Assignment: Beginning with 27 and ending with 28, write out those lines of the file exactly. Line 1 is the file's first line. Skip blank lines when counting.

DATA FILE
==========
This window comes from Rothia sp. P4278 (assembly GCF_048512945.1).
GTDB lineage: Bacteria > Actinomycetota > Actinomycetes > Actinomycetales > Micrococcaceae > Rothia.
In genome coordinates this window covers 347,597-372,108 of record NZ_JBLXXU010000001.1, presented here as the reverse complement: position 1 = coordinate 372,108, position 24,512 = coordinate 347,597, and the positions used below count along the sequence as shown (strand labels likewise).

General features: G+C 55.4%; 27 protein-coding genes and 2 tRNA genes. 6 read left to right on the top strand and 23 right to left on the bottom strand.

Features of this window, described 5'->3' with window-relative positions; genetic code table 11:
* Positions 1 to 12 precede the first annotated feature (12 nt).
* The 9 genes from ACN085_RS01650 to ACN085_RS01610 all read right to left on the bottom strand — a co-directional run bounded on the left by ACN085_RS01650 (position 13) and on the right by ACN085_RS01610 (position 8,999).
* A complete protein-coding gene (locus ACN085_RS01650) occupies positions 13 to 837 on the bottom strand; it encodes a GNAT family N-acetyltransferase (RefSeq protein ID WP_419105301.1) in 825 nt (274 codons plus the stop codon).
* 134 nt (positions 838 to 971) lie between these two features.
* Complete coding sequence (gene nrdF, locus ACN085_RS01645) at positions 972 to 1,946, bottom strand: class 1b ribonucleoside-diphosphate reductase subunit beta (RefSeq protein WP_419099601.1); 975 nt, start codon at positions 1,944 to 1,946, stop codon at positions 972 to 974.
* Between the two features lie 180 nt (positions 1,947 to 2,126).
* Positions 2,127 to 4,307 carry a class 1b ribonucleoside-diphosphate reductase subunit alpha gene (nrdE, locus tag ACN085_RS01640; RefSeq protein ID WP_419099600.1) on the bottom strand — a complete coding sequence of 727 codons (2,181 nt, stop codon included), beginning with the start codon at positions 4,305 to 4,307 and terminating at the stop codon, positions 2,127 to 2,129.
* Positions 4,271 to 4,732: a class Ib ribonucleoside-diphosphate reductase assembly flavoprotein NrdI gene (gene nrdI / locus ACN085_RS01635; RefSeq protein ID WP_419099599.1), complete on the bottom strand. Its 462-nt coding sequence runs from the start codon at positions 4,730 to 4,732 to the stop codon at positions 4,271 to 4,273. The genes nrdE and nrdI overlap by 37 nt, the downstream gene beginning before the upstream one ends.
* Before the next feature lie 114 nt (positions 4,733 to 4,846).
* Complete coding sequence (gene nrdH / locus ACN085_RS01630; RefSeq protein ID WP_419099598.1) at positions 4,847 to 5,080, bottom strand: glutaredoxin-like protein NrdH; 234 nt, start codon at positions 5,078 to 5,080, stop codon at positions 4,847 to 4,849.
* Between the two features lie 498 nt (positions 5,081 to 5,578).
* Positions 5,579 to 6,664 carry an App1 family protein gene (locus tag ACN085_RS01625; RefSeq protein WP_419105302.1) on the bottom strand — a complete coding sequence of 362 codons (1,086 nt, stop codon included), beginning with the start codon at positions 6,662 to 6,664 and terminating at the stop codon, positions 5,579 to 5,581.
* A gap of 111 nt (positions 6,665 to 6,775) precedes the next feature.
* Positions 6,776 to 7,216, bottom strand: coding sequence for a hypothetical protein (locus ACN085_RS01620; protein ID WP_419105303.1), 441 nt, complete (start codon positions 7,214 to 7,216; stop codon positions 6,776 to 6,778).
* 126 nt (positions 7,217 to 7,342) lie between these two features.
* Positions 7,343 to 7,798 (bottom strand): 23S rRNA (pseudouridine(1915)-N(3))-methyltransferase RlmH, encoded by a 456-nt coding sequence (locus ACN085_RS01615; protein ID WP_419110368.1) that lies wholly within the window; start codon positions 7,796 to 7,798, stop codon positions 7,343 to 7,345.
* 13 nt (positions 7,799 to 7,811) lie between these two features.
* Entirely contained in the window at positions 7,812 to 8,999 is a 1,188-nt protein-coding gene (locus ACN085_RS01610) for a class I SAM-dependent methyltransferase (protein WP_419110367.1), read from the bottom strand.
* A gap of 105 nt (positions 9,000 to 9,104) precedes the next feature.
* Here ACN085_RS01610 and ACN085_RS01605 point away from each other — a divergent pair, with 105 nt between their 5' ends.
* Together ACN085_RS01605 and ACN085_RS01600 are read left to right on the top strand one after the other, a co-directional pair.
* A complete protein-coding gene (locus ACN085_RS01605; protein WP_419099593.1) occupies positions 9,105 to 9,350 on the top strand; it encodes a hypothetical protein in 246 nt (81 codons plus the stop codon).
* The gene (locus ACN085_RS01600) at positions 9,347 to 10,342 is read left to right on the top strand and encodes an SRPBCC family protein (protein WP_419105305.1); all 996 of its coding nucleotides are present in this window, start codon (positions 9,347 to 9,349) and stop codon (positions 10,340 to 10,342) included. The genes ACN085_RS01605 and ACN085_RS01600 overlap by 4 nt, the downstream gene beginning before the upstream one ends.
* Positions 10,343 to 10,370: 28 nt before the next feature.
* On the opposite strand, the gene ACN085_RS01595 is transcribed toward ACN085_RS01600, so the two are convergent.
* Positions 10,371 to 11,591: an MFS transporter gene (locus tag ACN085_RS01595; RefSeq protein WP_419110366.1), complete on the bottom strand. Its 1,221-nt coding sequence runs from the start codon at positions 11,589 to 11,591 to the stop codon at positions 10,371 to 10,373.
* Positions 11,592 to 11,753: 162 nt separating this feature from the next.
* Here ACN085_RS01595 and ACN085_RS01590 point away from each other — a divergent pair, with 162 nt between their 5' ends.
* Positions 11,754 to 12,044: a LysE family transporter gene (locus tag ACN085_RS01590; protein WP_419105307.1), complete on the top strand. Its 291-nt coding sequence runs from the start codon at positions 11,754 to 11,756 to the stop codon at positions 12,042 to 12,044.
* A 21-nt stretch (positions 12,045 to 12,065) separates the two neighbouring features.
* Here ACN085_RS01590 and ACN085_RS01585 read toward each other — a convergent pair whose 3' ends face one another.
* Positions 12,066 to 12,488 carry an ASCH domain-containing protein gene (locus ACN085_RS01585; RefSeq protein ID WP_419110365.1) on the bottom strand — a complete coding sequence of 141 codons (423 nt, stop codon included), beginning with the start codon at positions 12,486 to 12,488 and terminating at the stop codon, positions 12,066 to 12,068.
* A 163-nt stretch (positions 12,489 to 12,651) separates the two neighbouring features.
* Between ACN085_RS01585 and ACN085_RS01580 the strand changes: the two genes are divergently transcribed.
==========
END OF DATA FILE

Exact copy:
* A complete protein-coding gene (locus ACN085_RS01605; protein WP_419099593.1) occupies positions 9,105 to 9,350 on the top strand; it encodes a hypothetical protein in 246 nt (81 codons plus the stop codon).
* The gene (locus ACN085_RS01600) at positions 9,347 to 10,342 is read left to right on the top strand and encodes an SRPBCC family protein (protein WP_419105305.1); all 996 of its coding nucleotides are present in this window, start codon (positions 9,347 to 9,349) and stop codon (positions 10,340 to 10,342) included. The genes ACN085_RS01605 and ACN085_RS01600 overlap by 4 nt, the downstream gene beginning before the upstream one ends.